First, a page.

When you do a web search for content marketing, you will find reams of advice telling you what content ranks well. But what about content that search engines will not rank?
Search engines demand “quality” content that is fresh and offers value to readers. We know this, but there are some exceptions. Google class unacceptable content as “thin” or duplicate.
Duplicate content is easy to define – copying content from another site and pasting into your own. The Panda algorithm put an end to cheating. And Google is looking for ways to prevent marketers from publishing content they also consider low-quality.
What is thin content?
The expression, “thin content” is an industry term to describe pages that have low-quality content that do not offer value to readers. A good example is affiliate content that has been pulled from another site and posted in your own blog.
Although this keeps your posts ticking over, Google does not consider it as unique content. It is not classified as duplicate content because the originator is acknowledged, but this method of developing content for your blog does nothing for your PageRank.
A similar method people are using is scraping content from a multitude of third party sites and publishing them all on one page. From a reader’s perspective, this does add value because it gives them access to information from one source.
Google on the other hand does not see it that way and claim it does not add unique value. It’s harsh, but you have to take Googles point. Why should content writers gain any credit from collecting other people’s work?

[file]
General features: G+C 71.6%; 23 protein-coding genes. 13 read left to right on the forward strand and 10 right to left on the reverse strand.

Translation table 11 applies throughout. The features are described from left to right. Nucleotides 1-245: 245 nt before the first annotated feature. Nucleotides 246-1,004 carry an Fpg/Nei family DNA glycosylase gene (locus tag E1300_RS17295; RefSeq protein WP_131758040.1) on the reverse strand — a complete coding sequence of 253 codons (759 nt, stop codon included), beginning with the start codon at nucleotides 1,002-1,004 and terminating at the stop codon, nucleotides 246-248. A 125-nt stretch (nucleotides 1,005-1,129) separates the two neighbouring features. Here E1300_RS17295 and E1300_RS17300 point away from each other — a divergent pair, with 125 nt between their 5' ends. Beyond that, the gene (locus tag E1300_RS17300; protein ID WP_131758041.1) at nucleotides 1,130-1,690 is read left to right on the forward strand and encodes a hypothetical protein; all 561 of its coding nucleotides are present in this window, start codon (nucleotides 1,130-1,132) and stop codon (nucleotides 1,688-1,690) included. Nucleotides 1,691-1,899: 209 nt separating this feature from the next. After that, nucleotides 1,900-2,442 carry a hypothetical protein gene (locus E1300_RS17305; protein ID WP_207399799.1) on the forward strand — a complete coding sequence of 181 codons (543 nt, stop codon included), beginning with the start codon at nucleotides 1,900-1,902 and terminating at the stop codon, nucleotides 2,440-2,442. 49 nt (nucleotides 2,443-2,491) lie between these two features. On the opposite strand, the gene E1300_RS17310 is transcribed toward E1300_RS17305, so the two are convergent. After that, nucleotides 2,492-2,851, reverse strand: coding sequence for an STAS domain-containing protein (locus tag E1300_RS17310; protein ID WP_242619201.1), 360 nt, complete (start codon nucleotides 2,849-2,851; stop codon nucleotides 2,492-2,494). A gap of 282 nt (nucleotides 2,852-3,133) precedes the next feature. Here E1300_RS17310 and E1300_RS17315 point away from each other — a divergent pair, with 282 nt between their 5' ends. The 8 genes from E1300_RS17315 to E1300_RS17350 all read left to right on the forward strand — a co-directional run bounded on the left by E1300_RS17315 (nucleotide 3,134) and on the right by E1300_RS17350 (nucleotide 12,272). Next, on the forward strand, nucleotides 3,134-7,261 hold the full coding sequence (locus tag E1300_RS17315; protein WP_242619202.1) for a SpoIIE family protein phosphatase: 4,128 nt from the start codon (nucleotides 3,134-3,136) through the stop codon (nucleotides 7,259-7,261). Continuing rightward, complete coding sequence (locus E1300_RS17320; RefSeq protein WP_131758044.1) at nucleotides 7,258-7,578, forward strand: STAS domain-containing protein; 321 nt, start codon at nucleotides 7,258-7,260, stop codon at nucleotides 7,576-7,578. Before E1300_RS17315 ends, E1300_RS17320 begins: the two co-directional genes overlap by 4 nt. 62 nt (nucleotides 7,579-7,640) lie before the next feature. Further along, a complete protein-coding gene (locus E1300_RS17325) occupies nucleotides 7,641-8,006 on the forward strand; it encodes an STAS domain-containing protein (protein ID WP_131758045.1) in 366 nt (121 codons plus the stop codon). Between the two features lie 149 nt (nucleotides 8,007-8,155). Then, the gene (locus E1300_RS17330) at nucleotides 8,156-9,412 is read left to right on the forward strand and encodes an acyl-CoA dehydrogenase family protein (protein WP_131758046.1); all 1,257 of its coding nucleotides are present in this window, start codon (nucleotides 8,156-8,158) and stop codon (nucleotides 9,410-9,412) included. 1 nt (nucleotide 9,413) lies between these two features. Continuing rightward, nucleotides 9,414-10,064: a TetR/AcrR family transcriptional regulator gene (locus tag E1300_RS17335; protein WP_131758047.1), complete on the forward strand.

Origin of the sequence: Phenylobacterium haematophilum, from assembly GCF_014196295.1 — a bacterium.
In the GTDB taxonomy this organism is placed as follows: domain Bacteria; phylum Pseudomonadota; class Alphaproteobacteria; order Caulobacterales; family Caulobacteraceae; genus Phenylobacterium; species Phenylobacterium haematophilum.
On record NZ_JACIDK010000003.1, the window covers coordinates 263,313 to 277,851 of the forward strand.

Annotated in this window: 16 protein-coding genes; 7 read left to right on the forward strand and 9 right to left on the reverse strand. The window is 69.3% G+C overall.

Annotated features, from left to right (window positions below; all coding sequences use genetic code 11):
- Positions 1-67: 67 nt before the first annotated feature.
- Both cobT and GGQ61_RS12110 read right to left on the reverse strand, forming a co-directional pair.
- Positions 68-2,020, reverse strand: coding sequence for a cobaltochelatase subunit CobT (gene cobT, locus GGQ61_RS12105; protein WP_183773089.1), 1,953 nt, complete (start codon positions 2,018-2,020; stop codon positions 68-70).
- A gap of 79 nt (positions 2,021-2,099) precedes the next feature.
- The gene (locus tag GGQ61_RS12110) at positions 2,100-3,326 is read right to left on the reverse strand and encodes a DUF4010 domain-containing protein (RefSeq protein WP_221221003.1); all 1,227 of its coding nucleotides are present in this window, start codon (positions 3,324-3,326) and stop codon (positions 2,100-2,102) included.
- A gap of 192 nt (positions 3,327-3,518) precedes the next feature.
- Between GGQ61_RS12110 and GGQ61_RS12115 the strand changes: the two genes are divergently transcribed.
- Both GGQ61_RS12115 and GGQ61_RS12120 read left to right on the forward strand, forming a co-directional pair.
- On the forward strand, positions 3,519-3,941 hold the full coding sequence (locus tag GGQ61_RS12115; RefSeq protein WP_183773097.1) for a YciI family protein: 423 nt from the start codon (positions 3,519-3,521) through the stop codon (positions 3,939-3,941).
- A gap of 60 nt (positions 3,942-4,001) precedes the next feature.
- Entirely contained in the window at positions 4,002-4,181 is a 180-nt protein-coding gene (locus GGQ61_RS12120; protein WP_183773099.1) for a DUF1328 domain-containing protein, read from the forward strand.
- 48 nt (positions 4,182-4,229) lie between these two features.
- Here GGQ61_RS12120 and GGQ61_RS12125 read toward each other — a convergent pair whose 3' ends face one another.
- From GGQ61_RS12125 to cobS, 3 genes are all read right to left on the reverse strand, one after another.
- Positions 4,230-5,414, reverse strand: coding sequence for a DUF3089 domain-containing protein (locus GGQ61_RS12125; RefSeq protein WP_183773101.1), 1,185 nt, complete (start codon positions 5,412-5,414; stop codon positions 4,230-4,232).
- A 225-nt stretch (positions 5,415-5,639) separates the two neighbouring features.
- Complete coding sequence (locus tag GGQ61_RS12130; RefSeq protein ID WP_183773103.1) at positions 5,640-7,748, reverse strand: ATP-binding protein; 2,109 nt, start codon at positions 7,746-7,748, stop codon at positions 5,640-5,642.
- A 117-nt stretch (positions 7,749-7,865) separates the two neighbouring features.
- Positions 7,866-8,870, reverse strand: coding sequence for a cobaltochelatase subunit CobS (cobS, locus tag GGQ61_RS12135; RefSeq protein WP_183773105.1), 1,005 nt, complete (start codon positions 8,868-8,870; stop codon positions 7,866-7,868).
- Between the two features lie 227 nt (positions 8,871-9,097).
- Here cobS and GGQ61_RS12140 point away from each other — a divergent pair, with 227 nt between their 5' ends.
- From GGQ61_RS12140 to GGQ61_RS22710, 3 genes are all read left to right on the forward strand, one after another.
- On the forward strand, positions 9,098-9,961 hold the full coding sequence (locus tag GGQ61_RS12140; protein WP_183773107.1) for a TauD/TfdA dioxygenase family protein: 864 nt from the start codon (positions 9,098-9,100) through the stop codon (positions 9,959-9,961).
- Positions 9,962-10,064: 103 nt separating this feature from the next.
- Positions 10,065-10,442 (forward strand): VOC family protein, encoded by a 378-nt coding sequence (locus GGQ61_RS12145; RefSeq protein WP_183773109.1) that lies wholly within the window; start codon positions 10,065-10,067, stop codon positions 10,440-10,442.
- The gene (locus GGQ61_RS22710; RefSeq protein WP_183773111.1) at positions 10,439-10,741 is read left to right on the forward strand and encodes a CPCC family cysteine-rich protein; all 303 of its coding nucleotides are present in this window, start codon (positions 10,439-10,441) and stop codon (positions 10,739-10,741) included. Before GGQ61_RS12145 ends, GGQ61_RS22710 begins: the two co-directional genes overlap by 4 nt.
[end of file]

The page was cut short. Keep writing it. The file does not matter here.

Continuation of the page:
Google is showing doorways the door
The biggest culprits of thin content are companies publishing doorway pages. These are pages that are designed to rank well, but do not have any content of value. Their purpose is merely to lure visitors to a product page.
An example of a doorway page is using city names so that the page will rank. For example, “Handbags in London”, “Handbags in Manchester” etc, but the page takes you to a website selling handbags remotely which they then send through the post.
Again, some marketers will look at this as a harsh penalty, but a recent algorithm actually targets doorway pages and Google has threatened to penalise companies using them.
The point Google is trying to make is that every page published in the web should have depth to it and not be designed purely to mislead their online customers. Search engines want end-users to trust sources they are given in search results and if consumers feel cheated, they have a bad user-experience. And that is a big no-no with Google!
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